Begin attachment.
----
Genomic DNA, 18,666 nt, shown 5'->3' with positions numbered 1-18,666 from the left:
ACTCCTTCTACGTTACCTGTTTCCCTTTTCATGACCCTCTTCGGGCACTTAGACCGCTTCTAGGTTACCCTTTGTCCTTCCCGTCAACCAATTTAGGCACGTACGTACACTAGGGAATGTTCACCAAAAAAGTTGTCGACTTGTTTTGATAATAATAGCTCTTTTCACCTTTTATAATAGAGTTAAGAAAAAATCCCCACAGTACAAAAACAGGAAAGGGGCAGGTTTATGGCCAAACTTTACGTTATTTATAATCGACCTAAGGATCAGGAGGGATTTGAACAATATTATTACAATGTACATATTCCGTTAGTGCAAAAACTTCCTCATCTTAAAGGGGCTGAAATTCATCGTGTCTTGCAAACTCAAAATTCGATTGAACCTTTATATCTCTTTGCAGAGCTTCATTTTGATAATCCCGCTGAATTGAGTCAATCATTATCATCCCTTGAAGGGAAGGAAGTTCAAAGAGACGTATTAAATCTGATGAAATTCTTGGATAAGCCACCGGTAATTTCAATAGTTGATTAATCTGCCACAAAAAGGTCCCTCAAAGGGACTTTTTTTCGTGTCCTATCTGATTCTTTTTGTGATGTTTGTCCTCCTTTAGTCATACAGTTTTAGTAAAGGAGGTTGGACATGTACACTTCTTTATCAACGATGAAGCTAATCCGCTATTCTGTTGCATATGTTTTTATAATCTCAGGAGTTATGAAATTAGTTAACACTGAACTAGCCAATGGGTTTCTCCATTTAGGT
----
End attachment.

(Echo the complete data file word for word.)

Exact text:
Genomic DNA, 18,666 nt, shown 5'->3' with positions numbered 1-18,666 from the left:
ACTCCTTCTACGTTACCTGTTTCCCTTTTCATGACCCTCTTCGGGCACTTAGACCGCTTCTAGGTTACCCTTTGTCCTTCCCGTCAACCAATTTAGGCACGTACGTACACTAGGGAATGTTCACCAAAAAAGTTGTCGACTTGTTTTGATAATAATAGCTCTTTTCACCTTTTATAATAGAGTTAAGAAAAAATCCCCACAGTACAAAAACAGGAAAGGGGCAGGTTTATGGCCAAACTTTACGTTATTTATAATCGACCTAAGGATCAGGAGGGATTTGAACAATATTATTACAATGTACATATTCCGTTAGTGCAAAAACTTCCTCATCTTAAAGGGGCTGAAATTCATCGTGTCTTGCAAACTCAAAATTCGATTGAACCTTTATATCTCTTTGCAGAGCTTCATTTTGATAATCCCGCTGAATTGAGTCAATCATTATCATCCCTTGAAGGGAAGGAAGTTCAAAGAGACGTATTAAATCTGATGAAATTCTTGGATAAGCCACCGGTAATTTCAATAGTTGATTAATCTGCCACAAAAAGGTCCCTCAAAGGGACTTTTTTTCGTGTCCTATCTGATTCTTTTTGTGATGTTTGTCCTCCTTTAGTCATACAGTTTTAGTAAAGGAGGTTGGACATGTACACTTCTTTATCAACGATGAAGCTAATCCGCTATTCTGTTGCATATGTTTTTATAATCTCAGGAGTTATGAAATTAGTTAACACTGAACTAGCCAATGGGTTTCTCCATTTAGGT